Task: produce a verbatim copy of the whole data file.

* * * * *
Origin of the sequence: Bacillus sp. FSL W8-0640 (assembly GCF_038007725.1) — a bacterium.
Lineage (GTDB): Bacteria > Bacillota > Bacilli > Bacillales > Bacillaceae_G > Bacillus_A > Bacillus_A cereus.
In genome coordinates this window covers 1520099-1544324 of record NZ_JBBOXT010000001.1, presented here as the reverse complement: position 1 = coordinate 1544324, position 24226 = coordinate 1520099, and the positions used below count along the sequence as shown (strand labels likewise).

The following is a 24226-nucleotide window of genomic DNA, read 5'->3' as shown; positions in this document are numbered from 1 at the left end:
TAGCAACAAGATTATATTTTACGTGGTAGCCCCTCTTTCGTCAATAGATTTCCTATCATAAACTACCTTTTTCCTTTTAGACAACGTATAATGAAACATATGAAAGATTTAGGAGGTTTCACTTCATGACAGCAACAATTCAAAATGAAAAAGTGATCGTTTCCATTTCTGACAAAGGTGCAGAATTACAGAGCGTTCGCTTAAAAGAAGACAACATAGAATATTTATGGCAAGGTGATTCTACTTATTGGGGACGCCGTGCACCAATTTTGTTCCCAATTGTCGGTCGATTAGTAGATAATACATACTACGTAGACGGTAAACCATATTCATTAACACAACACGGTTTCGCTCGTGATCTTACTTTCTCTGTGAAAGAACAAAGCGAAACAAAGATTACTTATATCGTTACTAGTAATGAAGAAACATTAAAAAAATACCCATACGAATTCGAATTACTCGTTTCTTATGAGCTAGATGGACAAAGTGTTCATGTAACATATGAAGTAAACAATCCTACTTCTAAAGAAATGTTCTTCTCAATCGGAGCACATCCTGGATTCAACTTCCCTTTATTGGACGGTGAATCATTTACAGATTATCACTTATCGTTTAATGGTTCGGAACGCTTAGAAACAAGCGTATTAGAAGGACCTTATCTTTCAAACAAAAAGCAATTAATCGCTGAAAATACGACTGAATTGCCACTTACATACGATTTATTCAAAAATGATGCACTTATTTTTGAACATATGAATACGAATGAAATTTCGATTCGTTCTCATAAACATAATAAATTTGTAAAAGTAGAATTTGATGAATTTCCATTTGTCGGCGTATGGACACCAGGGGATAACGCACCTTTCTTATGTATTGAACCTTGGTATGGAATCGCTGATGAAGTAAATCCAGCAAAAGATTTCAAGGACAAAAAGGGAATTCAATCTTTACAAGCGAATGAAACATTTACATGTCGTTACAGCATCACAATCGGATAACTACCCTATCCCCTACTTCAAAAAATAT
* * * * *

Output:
Origin of the sequence: Bacillus sp. FSL W8-0640 (assembly GCF_038007725.1) — a bacterium.
Lineage (GTDB): Bacteria > Bacillota > Bacilli > Bacillales > Bacillaceae_G > Bacillus_A > Bacillus_A cereus.
In genome coordinates this window covers 1520099-1544324 of record NZ_JBBOXT010000001.1, presented here as the reverse complement: position 1 = coordinate 1544324, position 24226 = coordinate 1520099, and the positions used below count along the sequence as shown (strand labels likewise).

The following is a 24226-nucleotide window of genomic DNA, read 5'->3' as shown; positions in this document are numbered from 1 at the left end:
TAGCAACAAGATTATATTTTACGTGGTAGCCCCTCTTTCGTCAATAGATTTCCTATCATAAACTACCTTTTTCCTTTTAGACAACGTATAATGAAACATATGAAAGATTTAGGAGGTTTCACTTCATGACAGCAACAATTCAAAATGAAAAAGTGATCGTTTCCATTTCTGACAAAGGTGCAGAATTACAGAGCGTTCGCTTAAAAGAAGACAACATAGAATATTTATGGCAAGGTGATTCTACTTATTGGGGACGCCGTGCACCAATTTTGTTCCCAATTGTCGGTCGATTAGTAGATAATACATACTACGTAGACGGTAAACCATATTCATTAACACAACACGGTTTCGCTCGTGATCTTACTTTCTCTGTGAAAGAACAAAGCGAAACAAAGATTACTTATATCGTTACTAGTAATGAAGAAACATTAAAAAAATACCCATACGAATTCGAATTACTCGTTTCTTATGAGCTAGATGGACAAAGTGTTCATGTAACATATGAAGTAAACAATCCTACTTCTAAAGAAATGTTCTTCTCAATCGGAGCACATCCTGGATTCAACTTCCCTTTATTGGACGGTGAATCATTTACAGATTATCACTTATCGTTTAATGGTTCGGAACGCTTAGAAACAAGCGTATTAGAAGGACCTTATCTTTCAAACAAAAAGCAATTAATCGCTGAAAATACGACTGAATTGCCACTTACATACGATTTATTCAAAAATGATGCACTTATTTTTGAACATATGAATACGAATGAAATTTCGATTCGTTCTCATAAACATAATAAATTTGTAAAAGTAGAATTTGATGAATTTCCATTTGTCGGCGTATGGACACCAGGGGATAACGCACCTTTCTTATGTATTGAACCTTGGTATGGAATCGCTGATGAAGTAAATCCAGCAAAAGATTTCAAGGACAAAAAGGGAATTCAATCTTTACAAGCGAATGAAACATTTACATGTCGTTACAGCATCACAATCGGATAACTACCCTATCCCCTACTTCAAAAAATAT